March 12, 2023 – Daylight Saving Time (DST) begins, and Americans SPRING FORWARD! Well, most of them will. Did you know that some states and American territories have opted out of DST? But, we are much more aligned today than we were before the passage of the Uniform Time Act in 1966 when the states were unregulated on when or whether they used DST. Before 1966, states, and even counties would change to DST on various days in the spring. Interestingly, there has been recent legislative efforts to adopt a permanent DST, meaning no more time changes.
Spring forward means that we lose an hour of sleep. So, how does losing an hour of sleep affect you? If you’re already a bit sleep-deprived (over 20% of American adults are), losing an hour can impact how you feel and act for days. Your circadian rhythm (internal clock) can also be affected if you are used to waking up in the sunlight, and now it’s still dark when you hop out of bed. Unfortunately, it can take a couple of days for your body to adjust to the new time zone. For some folks, this experience is similar to the sluggish feeling of jet lag. So, set yourself up well to deal with this one-hour loss.
There are lots of reasons to ensure that you regularly get a good night’s sleep. Sleepy adolescents have significantly lower academic performance, increased school tardiness, and lower graduation rates than other students. For adults, daytime sleepiness has been linked to poor health on several measurements. It has even been associated with compromised professional performance, including physicians and judges. And it can be deadly. AAA reports that sleep problems contribute to more than 100,000 motor vehicle incidents and 1,500 deaths annually.
On top of these sobering statistics, epidemiological data show that sleep deprivation is linked to obesity worldwide. Three obesity-inducing phenomena happen when you’re sleep-deprived: You experience hunger more than you otherwise would, you consume more calories, and you make poor food choices.
Scientists are slowly unraveling the biochemistry behind these responses to sleep deprivation. Brain researchers have learned that when you are tired, your brain’s ability to evaluate your appetite significantly decreases – you feel hungry, even if you’re not. You may choose foods higher in sugars to gain quick-fix energy.
Not only does your brain let you down when you’re sleep-deprived, but your physiology does, too. When you get fewer than seven hours of sleep, your hormones go out of whack. Ghrelin (the “hunger hormone” which stimulates appetite and fat storage) increases, while leptin (the hormone released by the stomach that tells your brain “I’m full”) decreases! Missing a few hours of sleep on a given night leads people to eat an average of an additional 559 calories the next day. Wow!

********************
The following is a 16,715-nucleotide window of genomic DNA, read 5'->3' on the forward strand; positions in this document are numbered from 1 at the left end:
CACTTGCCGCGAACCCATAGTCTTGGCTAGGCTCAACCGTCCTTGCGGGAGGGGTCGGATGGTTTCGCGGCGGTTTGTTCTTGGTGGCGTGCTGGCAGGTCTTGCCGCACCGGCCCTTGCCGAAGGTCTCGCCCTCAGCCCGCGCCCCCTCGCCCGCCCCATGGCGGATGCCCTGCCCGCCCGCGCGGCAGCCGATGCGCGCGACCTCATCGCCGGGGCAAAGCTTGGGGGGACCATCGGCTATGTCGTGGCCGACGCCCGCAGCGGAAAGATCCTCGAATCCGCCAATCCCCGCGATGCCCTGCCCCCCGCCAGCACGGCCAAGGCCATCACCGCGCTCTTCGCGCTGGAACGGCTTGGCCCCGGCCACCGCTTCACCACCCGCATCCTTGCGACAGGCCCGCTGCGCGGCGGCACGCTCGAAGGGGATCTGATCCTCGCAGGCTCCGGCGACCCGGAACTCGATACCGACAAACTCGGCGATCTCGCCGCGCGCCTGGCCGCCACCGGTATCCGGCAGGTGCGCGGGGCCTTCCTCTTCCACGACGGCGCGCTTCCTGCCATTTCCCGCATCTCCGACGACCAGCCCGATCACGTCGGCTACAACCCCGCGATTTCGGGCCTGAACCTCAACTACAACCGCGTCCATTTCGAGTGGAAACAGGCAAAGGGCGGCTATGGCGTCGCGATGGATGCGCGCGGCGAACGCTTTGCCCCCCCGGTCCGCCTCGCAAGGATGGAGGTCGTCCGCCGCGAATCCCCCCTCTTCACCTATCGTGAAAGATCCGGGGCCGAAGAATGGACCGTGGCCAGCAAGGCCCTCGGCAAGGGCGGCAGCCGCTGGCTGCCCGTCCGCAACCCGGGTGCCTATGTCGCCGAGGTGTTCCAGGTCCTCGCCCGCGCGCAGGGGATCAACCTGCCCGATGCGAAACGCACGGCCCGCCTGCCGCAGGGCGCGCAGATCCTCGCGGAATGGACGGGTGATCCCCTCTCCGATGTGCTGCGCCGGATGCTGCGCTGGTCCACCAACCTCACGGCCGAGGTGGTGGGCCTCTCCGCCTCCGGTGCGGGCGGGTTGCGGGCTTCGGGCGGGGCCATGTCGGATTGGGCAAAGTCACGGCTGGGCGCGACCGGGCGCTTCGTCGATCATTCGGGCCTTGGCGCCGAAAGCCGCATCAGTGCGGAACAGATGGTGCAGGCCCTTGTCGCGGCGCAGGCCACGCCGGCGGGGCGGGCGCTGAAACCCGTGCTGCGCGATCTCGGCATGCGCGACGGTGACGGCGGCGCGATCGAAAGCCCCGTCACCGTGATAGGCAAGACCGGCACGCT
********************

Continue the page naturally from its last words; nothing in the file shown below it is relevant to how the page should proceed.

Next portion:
Now that we’ve examined a bit of the science behind why sleep is so important to good nutrition, what are some steps you can take so that “springing forward” does not knock you off your perfect night’s sleep and ruin your next day’s food choices?
6 Tips For Better Sleep
- Go to bed a little earlier: Gradually adjust your bedtime a few days before DTS by about 15-20 minutes. This will make the change less abrupt for your sleep rhythms.
- 7 Hours is key: Make sure you are getting at least 7 hours of sleep each night, even on the weekends.
- Consistency is helpful: Keep to a “ready for bed” routine.
- Turn off electronics: Studies show use of electronics just prior to bedtime can effect the quality of your rest.
- Fresh air and sunshine: During the day, go outside for a burst of energy. Sunshine helps suppress the production of melatonin (a hormone that makes you feel tired) during the day, until it is time to sleep.
- Eat for good sleep: Maintaining a healthy balanced diet will help your sleep. Reduce caffeine and alcohol as they will affect the quality of your sleep.
And, not surprisingly, the foods you choose to eat also affect sleep quality. The brain produces and uses melatonin. Melatonin, an important sleep hormone, and the amount of melatonin you create and how efficiently your brain uses it are both affected by diet. One of the most significant influences on melatonin levels appears to be your intake of tryptophan. B vitamins and magnesium help increase tryptophan’s bioavailability, so it’s important to get enough of those nutrients as well. And calcium helps the brain use the tryptophan to manufacture melatonin.
Your All-Day Diet for a Good Night’s Sleep
The blue boxes indicate the known vitamins, minerals, and hormones present in the foods that help aid sleep.
– Angela Jansen, Vice President, Analytics and Population Health
Check out these recipes loaded with all the right vitamins and nutrients to make sure your body gets a good night’s sleep:
Find more DinnerTime recipes for dishes that contain sleep-inducing properties.
Search in your DinnerTime Recipe Box by the foods in the chart above.